2015

438

1960

Our Goal

The Evolution ofAviation Safety1965 - 2004

Airplanes in service

Departures 2004

17.5 Million

19,077

2004

Hull loss accidentsper year

Accident Rate / Million Departure

Millions of departures

Hull loss accident rate

1965

1975

1985

1995

2005

2015

ASA

Year

Boeing 2004 Statistical Data – May 2005

teams in aviation medicine

System

Features

Teams in Aviation & Medicine
  • Improved safety in commercial aviation, stemmed from better aircraft, better system designs, automation, and rule-making.
  • Work in aviation and medicine is done by teams.
  • Aviation: CRM reduced cockpit hierarchy, and communication improved. Moved on the LOSA & TEM.
  • Medicine is practiced by teams, and team development is now a major issue. That leads to CRM; better communication; and observational studies of surgical work (LOSA).

ASA

importance of teams in surgical performance

System

Features

Importance of Teams in Surgical Performance

Error Management in Pediatric Cardiac Surgery: Carthey, J et al (unpublished)

Multicenter study of neonatal arterial switch operation in GB. 173 ASO’s observed by experts in error management. Errors defined as major or minor, and compensated or uncompensated.

The total number of minor errors in a case, whether compensated or not, was directly related to the chances that a major error would not be corrected, and a serious complication or death would result. Minor errors and uncompensated major errors and deaths were less common with stable teams.

ASA

slide19

High nurse

turnover

Nurse

Dissatisfaction

O.R.

Vicious

Cycle

SPD

dysfunctional

Nurse

less able

Random case

assignments

Equipment

missing

Surgeon

angry

O.R. tension

mounts

Performance

drop

Case more

difficult

Flow

interrupted

Dysfunctional team.

ASA

slide20

System

Features

Hypothetical staffing pattern during a four-hour case. Nurses, surgeon, and anesthesiologists can be a different mix several times per hour. No stable teams; communication affected; information lost.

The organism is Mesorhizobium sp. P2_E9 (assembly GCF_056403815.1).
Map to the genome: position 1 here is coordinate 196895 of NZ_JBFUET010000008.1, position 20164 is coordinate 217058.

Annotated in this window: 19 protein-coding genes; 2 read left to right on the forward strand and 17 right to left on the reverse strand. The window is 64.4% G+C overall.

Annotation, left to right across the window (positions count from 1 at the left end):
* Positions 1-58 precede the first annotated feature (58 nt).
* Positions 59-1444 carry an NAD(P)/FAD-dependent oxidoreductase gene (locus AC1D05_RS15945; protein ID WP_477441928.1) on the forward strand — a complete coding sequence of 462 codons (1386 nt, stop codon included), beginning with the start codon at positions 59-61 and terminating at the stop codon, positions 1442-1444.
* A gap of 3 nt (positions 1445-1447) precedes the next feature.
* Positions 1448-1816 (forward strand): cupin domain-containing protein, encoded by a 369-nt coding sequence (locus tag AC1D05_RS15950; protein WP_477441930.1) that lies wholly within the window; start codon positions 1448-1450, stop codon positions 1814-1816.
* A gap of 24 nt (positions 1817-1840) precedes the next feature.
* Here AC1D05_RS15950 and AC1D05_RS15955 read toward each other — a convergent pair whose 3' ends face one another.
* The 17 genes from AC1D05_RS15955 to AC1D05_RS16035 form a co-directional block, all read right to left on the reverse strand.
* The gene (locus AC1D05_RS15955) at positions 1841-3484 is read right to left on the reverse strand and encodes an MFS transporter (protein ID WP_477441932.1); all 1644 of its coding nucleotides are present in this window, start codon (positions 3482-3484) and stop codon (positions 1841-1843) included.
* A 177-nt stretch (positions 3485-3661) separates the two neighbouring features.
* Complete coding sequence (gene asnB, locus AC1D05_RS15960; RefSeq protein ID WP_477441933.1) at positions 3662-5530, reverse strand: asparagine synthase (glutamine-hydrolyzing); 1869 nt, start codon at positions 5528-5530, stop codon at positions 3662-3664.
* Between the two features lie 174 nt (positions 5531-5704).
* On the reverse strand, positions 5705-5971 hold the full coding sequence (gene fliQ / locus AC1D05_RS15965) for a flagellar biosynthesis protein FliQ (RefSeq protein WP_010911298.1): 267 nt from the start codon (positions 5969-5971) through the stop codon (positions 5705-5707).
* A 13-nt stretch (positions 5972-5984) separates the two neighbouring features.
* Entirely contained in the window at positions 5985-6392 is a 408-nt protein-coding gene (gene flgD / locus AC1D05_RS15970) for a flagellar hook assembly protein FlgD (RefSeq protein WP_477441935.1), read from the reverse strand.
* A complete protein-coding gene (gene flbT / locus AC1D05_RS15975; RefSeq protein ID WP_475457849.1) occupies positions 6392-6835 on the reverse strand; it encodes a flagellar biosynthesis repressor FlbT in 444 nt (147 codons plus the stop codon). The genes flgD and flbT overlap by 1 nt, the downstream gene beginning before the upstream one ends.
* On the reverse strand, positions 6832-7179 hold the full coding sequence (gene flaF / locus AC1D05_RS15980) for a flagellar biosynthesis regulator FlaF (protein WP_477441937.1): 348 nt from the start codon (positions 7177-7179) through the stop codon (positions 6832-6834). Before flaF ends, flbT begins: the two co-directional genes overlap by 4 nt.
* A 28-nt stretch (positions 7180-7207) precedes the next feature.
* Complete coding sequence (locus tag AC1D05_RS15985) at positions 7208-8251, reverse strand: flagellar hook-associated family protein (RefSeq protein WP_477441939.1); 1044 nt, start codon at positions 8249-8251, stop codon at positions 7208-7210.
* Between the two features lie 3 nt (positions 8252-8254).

ASA

o r communication a team activity

Bottom Line:

Seek harmony to preserve teams and avoid unsafe behaviors. How the surgeon acts is key.

System

Features

O.R. Communication – A Team Activity

Lingard L et al. Communication failures in the O.R. Qual Saf Health Care 2004;13:330.

Lingard L et al. Getting teams to talk. Qual Saf Health Care 2004;14:340

Lingard L et al. Team Communications in the O.R.: Patterns and sites of tension. Acad Med 2002;77:232.

ASA

slide22

Loose coupling

Tight coupling

System

Features

An Important Failure Mode: Tight Coupling

Tight coupling connects parts of the system so rigidly that actions at one place are immediately transmitted throughout. Prediction and control become harder, and accidents increase.

In systems-talk, this is “going solid.”

ASA

everyday examples of tight coupling

System

Features

Everyday Examples of Tight Coupling
  • No hospital beds
  • No ICU beds
  • Overbooked IR schedule
  • Shortage of surgical instruments: cases delayed
  • Inadequate resources to staff O.R. cases
  • Lengthy queues for operations. Elective surgery in off hours.
  • Long queues for routine outpatient appointments.

Examples of failing to set production limits that match production capacity.

ASA

the useful concept of gaps
SBAR (or SCAP)

Read-back

Face-to-face

Hand-off IT (van Eaton)

Checklists

Standardized orders

System

Features

The Useful Concept of Gaps

Complexity creates gaps in care, where information can be lost. Every transition in care constitutes a gap. The increasing fragmentation of medical care is producing more gaps.

Information loss at gaps can be decreased by handoff routines and checklists.

HANDOFFS

CHECKLISTS & ETC.

ASA